Posts Tagged ‘eggs’

Grilled Cornbread Pudding A.K.A Corn in May: A Cautionary Tale

It was our Memorial Day BBQ. We thought we should grill some corn. It looked so tempting at the grocery store. Besides, it’s almost corn season and next month the early varieties will ripen locally. And really now, how bad could it be? Well, it was really that bad. Starchy and tough and we should have waited until July when we could purchase from our local farms. So instead of just chucking it all to the chickens, we thought we’d repurpose it in a corn bread with a pudding-like texture. And while it was quite tasty,  yes, it would taste better with in-season corn.

  • 2 eggs
  • 12 oz. plain yogurt, homemade or store bought
  • 1 Tbsp honey
  • 2 Tbsp melted butter or olive oil plus 1 Tbsp butter for skillet
  • 2 cups corn kernels cut from grilled corn
  • 1 cup cornmeal
  • 2 tsp baking powder
  • 1 tsp baking soda

Preheat the oven or grill to 350F. Set a cast iron skillet on the grill or one the stovetop on low and melt 1 Tbsp butter. Whisk together the eggs, yogurt, honey, and melted butter or oil. Fold in the cornmeal, baking powder, baking soda, and corn kernels until combined. Pour into the skillet. Grill for 30 minutes or until toothpick inserted in center comes out clean.





The Broody Experiments

Silkie is broody. The previous evidence of constant sitting and lack of eggs pointed towards this, seconded by readers’ comments (thanks!), and yesterday’s experiment confirmed it for me. If she were sick, she would be too ill to get around, right? So I locked all the chickens out of the coop and run for the afternoon. Mean mommy, but everyone else finished laying and I made sure there was water and food. And what happened? Silkie free-ranged with the others for a few minutes and the proceeded to pace the door, trying to get back to the nesting boxes. Pace, pace, pace. She must have really wanted to get back to those phantom eggs. At least it got her up and moving and off the nest just as a wire-bottom cage would, except that I have free-range and no wire-bottom cage.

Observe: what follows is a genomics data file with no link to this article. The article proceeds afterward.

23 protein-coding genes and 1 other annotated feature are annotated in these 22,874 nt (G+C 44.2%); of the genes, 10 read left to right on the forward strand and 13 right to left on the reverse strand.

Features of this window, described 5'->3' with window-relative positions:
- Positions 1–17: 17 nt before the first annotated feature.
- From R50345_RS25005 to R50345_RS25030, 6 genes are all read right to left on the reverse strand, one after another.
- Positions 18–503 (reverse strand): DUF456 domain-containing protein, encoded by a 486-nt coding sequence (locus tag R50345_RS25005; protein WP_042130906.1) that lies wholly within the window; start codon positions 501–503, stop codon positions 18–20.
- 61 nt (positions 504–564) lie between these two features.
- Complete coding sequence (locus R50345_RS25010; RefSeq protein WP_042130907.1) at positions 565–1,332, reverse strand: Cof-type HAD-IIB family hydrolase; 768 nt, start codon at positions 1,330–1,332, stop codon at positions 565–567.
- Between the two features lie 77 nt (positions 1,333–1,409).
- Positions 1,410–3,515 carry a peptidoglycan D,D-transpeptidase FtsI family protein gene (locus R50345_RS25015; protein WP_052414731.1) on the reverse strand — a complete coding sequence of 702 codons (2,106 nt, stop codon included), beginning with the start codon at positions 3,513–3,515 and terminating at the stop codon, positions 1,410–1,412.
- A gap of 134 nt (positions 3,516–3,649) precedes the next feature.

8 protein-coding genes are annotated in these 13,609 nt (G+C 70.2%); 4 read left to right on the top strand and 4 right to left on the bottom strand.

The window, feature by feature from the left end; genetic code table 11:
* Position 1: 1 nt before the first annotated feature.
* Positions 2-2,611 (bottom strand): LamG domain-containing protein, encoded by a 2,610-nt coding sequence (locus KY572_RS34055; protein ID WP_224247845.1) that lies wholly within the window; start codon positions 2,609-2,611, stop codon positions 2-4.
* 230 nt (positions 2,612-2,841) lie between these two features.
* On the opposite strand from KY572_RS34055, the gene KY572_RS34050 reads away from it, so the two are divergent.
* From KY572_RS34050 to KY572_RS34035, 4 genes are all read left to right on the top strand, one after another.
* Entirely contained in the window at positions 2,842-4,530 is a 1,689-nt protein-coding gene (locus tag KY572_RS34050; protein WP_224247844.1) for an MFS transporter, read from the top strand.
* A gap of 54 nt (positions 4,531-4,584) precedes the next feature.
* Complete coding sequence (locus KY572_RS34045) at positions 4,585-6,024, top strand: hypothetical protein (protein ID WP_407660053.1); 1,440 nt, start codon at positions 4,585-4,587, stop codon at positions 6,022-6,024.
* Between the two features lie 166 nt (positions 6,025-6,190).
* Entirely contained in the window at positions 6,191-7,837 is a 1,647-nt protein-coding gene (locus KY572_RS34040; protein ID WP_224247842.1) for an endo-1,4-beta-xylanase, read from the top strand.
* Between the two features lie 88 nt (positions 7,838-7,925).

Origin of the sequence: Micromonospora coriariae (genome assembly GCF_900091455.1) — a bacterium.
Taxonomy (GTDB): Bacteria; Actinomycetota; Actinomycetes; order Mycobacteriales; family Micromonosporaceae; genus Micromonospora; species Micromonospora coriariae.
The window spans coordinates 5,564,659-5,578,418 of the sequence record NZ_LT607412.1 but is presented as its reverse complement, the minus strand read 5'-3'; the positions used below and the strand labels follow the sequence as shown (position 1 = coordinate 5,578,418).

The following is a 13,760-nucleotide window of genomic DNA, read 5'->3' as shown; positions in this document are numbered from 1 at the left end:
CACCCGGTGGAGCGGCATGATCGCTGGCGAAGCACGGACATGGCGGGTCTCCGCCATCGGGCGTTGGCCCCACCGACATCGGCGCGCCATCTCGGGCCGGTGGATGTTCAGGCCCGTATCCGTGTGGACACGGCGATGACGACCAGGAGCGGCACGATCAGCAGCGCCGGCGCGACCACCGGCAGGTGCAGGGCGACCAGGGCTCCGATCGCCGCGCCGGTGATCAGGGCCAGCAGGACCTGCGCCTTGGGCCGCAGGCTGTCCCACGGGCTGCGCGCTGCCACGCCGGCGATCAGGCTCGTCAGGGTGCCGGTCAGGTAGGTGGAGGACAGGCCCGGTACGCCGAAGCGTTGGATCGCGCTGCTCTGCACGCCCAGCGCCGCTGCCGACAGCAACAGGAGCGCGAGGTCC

This weekend’s chicken treatment is to continue intensive free-range therapy. Will the experiment yield the desired result?  Hypothesis:  Hopefully.


Layoffs at the Farm

Dear Chickens,

Mommy found out that she still has a job today.  “What is a job?” you ask.  It’s the work we do to contribute to our little family.  Each of us has our job.  Mommy and Daddy go to work to earn a paycheck, your human sibling goes to school, doggie stays home to watch you, and you stay home to grow and lay eggs.  We each do our best to contribute to our family in our own special way, despite repeated efforts of a determined toddler to switch jobs with you to stay home and lay eggs.

Does it feel good to have your chicken job?  Eggs for grain and grass.  I know that Mommy likes her job very much.  It is a part of her and feels as natural as your instinct to dust bathe and chase bugs.  I would miss my job terribly if I lost it.  Do you worry about becoming a very literal casualty of layoffs when you become obsolete or outsourced or simply because times are tough and there isn’t enough grain to go around?  I hope not because I suspect it might lead to upset chicken tummies.